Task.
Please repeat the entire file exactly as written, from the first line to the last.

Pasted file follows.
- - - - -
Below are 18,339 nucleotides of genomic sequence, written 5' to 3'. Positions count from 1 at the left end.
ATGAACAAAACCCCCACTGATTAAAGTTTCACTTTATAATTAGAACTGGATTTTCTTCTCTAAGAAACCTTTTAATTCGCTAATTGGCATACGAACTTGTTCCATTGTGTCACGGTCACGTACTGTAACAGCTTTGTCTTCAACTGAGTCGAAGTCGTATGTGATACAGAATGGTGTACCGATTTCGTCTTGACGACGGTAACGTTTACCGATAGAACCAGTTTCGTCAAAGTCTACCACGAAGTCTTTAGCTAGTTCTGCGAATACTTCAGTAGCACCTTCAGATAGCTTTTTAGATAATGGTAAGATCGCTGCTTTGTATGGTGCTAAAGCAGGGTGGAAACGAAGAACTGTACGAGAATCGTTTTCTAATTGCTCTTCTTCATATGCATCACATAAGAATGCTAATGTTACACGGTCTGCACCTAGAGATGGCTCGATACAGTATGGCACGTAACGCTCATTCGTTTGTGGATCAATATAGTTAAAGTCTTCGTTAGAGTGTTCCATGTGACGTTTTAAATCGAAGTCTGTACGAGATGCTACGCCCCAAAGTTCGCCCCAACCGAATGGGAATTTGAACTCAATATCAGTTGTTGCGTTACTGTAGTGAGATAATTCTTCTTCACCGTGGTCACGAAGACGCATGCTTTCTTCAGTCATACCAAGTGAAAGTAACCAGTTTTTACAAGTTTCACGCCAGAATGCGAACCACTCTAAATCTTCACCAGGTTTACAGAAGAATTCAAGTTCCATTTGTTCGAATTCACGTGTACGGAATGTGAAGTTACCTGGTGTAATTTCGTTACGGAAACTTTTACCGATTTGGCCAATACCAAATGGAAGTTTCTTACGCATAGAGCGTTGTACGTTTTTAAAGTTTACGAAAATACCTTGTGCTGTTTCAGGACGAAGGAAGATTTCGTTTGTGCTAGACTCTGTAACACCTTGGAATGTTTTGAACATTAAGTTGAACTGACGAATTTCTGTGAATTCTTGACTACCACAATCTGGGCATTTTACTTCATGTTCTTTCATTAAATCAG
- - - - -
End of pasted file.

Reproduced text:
Below are 18,339 nucleotides of genomic sequence, written 5' to 3'. Positions count from 1 at the left end.
ATGAACAAAACCCCCACTGATTAAAGTTTCACTTTATAATTAGAACTGGATTTTCTTCTCTAAGAAACCTTTTAATTCGCTAATTGGCATACGAACTTGTTCCATTGTGTCACGGTCACGTACTGTAACAGCTTTGTCTTCAACTGAGTCGAAGTCGTATGTGATACAGAATGGTGTACCGATTTCGTCTTGACGACGGTAACGTTTACCGATAGAACCAGTTTCGTCAAAGTCTACCACGAAGTCTTTAGCTAGTTCTGCGAATACTTCAGTAGCACCTTCAGATAGCTTTTTAGATAATGGTAAGATCGCTGCTTTGTATGGTGCTAAAGCAGGGTGGAAACGAAGAACTGTACGAGAATCGTTTTCTAATTGCTCTTCTTCATATGCATCACATAAGAATGCTAATGTTACACGGTCTGCACCTAGAGATGGCTCGATACAGTATGGCACGTAACGCTCATTCGTTTGTGGATCAATATAGTTAAAGTCTTCGTTAGAGTGTTCCATGTGACGTTTTAAATCGAAGTCTGTACGAGATGCTACGCCCCAAAGTTCGCCCCAACCGAATGGGAATTTGAACTCAATATCAGTTGTTGCGTTACTGTAGTGAGATAATTCTTCTTCACCGTGGTCACGAAGACGCATGCTTTCTTCAGTCATACCAAGTGAAAGTAACCAGTTTTTACAAGTTTCACGCCAGAATGCGAACCACTCTAAATCTTCACCAGGTTTACAGAAGAATTCAAGTTCCATTTGTTCGAATTCACGTGTACGGAATGTGAAGTTACCTGGTGTAATTTCGTTACGGAAACTTTTACCGATTTGGCCAATACCAAATGGAAGTTTCTTACGCATAGAGCGTTGTACGTTTTTAAAGTTTACGAAAATACCTTGTGCTGTTTCAGGACGAAGGAAGATTTCGTTTGTGCTAGACTCTGTAACACCTTGGAATGTTTTGAACATTAAGTTGAACTGACGAATTTCTGTGAATTCTTGACTACCACAATCTGGGCATTTTACTTCATGTTCTTTCATTAAATCAG